By Xiomara Levsen, The JOURNAL
The Language Instruction Educational Program formerly known as the English Language Learners program in the Washington Community School District discussed what structure of their program at each of the schools to the school board last week during the meeting.
There are three teachers who work directly with students in the district. They focus on language skills with the students.
Brandi Kaufman is at Stewart. She works with 44 students in first and second grade and one student is being monitored.
?At Stewart the vast majority [of students] is pulled out [of class],? Kauffman said. ?There?s a few students that I push into the classroom because it just fits what they need the most so I push some writing for them. For my first-and second-graders they work on vocabulary and kindergartners this time of the year they?re still working on some letter identification and letter sounds. ?
Heather Brokaw teaches LIEP at Lincoln. She has 25 students on her full-time roster and three students being monitored.
?I spend 20 minutes every day with all of my kids and there are a couple of kids I see more,? Brokaw said. ?One student I spend about 80 minutes a day. He is a newcomer ? just here three weeks now.?
Brokaw works a lot on vocabulary with the students and works with their classroom teachers to tie it into what they?re learning in the classroom, she said. She is also a Title I teacher and works on tying what she teachers in LIEP to the Title I program.
Brokaw also offers support to teachers.
?When there are teachers that have questions about either LIEP students or non-LIEP students that are having issues in their content area, I try to support them and help them help the students more,? Brokaw said.
Heather Greiner is the LIEP teacher for the middle school and high school. She has 15 active students and five being monitored at the middle school, she said. At the high school she has 19 active students and one being monitored.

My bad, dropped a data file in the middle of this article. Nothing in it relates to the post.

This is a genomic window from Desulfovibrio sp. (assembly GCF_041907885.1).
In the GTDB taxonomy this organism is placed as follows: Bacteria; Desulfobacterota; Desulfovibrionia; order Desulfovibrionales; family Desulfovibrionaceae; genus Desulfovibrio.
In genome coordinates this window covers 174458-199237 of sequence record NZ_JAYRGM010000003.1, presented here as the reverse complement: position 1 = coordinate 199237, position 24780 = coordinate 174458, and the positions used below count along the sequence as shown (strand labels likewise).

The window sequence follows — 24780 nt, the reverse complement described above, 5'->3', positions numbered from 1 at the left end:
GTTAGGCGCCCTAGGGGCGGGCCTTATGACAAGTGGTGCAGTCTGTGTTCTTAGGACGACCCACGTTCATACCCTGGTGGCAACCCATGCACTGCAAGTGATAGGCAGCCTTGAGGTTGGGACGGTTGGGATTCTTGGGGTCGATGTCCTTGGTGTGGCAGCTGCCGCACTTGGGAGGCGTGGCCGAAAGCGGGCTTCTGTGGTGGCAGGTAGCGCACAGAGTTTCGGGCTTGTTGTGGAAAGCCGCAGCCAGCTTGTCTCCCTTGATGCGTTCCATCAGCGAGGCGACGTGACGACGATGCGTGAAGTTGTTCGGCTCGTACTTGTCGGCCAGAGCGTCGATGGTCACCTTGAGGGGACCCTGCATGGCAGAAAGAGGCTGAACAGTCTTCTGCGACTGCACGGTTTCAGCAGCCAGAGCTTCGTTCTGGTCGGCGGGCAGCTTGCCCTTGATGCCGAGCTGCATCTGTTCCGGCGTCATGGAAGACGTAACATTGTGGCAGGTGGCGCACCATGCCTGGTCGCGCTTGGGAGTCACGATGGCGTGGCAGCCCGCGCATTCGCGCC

?I feel in the upper levels my job is really based on student help and teacher support in the classroom, especially with the newcomers that have limited English and helping teachers figure out alternative assessments and ideas for teaching those students and keeping them at grade level, but also helping them with their language acquisition,? Brokaw said.
She works a lot on academic vocabulary that the student may not have been exposed to before, such as frequency, she said.
?Words they may not have been experienced in their social language but need, to be able to be successful,? Brokaw added.
She is also working writing a good paragraph with the students, she said. How to focus on a main idea and form a conclusion.
?And then I also like to meet in small groups a lot just to get the individual needs and learn what the kids need to be successful in the classroom,? Brokaw said.
Board member Heidi Vittetoe asked Brokaw if the majority of the students she had were Spanish speakers. Brokaw said yes.
?What other languages do you have besides Spanish?? Vittetoe asked.
At the high school they have a student whose main language is Mandarin Chinese and several different dialects of Spanish, Brokaw replied.
At Lincoln there is a student from China and at Stewart there is a student from the Philiphines, but the rest of them speak Spanish.
Vittetoe asked the LIEP teachers if the students in the LIEP program needed help with their paragraph-writing skills because they didn?t do that in their native language.
?Some of them, the learners, come with literacy skills,? LIEP director Heather Lujano said.